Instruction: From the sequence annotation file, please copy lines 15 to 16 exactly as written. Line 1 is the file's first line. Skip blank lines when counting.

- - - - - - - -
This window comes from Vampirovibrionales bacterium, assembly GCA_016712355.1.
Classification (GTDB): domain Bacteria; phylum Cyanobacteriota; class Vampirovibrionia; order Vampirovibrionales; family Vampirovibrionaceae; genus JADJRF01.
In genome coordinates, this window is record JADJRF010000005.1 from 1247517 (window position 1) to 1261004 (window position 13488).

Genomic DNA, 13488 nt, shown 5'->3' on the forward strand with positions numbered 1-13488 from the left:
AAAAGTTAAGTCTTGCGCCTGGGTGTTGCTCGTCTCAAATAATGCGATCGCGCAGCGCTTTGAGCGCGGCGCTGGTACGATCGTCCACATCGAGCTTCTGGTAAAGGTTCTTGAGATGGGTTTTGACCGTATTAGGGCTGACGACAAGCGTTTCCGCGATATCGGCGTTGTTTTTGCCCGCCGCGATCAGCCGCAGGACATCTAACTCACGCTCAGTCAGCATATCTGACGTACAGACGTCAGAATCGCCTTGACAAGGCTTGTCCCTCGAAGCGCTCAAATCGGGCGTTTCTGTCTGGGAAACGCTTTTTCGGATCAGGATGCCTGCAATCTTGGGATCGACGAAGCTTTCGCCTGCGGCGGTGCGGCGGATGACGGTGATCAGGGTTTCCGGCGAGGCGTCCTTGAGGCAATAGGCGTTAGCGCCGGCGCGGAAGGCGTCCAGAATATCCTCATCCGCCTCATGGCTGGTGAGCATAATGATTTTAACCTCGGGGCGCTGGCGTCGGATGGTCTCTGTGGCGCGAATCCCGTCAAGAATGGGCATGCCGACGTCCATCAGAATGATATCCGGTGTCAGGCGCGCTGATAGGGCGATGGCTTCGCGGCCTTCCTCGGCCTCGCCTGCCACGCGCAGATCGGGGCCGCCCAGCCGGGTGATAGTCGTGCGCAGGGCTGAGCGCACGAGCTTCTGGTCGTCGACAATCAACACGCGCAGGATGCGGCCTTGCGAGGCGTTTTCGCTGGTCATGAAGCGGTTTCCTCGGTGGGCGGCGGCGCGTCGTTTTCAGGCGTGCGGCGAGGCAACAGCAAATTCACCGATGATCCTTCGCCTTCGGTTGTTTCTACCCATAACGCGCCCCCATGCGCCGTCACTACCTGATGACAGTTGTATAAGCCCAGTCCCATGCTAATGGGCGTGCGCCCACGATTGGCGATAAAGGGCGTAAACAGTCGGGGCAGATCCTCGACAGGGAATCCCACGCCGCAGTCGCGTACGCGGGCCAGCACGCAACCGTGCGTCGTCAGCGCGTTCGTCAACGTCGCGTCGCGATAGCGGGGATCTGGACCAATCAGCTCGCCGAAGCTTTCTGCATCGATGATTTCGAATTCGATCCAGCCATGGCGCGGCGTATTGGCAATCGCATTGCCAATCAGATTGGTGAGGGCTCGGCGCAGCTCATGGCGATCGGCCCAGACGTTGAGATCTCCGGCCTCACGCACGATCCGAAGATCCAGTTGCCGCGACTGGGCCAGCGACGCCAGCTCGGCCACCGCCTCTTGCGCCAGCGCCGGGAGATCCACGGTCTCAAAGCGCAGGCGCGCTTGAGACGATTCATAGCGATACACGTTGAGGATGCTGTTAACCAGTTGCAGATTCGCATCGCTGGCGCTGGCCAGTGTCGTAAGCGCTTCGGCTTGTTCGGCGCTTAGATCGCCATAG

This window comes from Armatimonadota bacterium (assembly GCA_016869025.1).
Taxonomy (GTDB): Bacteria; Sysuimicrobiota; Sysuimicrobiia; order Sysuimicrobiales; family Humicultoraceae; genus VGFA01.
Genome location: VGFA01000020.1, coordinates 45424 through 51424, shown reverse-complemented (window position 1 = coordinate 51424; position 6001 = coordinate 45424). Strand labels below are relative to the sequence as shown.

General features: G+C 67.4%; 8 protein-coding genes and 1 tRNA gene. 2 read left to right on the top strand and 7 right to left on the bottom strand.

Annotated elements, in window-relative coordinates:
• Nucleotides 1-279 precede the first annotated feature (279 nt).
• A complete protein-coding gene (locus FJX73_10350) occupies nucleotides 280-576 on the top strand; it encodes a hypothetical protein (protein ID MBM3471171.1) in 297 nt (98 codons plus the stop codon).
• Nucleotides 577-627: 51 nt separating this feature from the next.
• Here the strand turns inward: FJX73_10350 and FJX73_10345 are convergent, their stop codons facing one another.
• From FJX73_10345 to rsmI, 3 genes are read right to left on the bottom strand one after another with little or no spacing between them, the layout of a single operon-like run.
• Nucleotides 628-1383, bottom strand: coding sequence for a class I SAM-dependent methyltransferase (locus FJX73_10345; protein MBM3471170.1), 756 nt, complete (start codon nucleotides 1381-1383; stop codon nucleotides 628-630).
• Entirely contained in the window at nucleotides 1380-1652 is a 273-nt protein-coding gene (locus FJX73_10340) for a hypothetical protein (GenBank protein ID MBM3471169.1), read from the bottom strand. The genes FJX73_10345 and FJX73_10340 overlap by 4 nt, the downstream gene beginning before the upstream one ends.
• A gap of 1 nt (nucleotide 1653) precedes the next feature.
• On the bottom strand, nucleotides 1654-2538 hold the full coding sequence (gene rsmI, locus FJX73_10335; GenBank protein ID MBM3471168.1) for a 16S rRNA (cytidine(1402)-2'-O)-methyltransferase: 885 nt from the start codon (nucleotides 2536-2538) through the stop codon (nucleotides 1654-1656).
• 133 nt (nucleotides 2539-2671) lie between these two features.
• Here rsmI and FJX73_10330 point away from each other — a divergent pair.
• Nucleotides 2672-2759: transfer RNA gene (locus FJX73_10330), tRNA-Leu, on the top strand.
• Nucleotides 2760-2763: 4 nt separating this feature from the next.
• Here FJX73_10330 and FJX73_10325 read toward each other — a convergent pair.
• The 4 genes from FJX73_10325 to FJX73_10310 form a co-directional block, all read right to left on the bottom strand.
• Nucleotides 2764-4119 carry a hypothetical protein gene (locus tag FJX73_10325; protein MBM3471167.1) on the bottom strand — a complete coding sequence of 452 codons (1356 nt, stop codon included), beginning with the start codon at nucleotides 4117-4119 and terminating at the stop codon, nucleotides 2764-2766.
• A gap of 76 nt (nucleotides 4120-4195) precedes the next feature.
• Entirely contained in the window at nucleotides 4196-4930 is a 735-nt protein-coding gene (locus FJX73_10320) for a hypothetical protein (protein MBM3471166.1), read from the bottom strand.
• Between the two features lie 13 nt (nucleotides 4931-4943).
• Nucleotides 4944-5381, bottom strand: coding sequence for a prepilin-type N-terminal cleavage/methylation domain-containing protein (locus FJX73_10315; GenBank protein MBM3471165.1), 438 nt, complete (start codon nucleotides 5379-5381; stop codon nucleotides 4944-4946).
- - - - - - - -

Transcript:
• From FJX73_10345 to rsmI, 3 genes are read right to left on the bottom strand one after another with little or no spacing between them, the layout of a single operon-like run.
• Nucleotides 628-1383, bottom strand: coding sequence for a class I SAM-dependent methyltransferase (locus FJX73_10345; protein MBM3471170.1), 756 nt, complete (start codon nucleotides 1381-1383; stop codon nucleotides 628-630).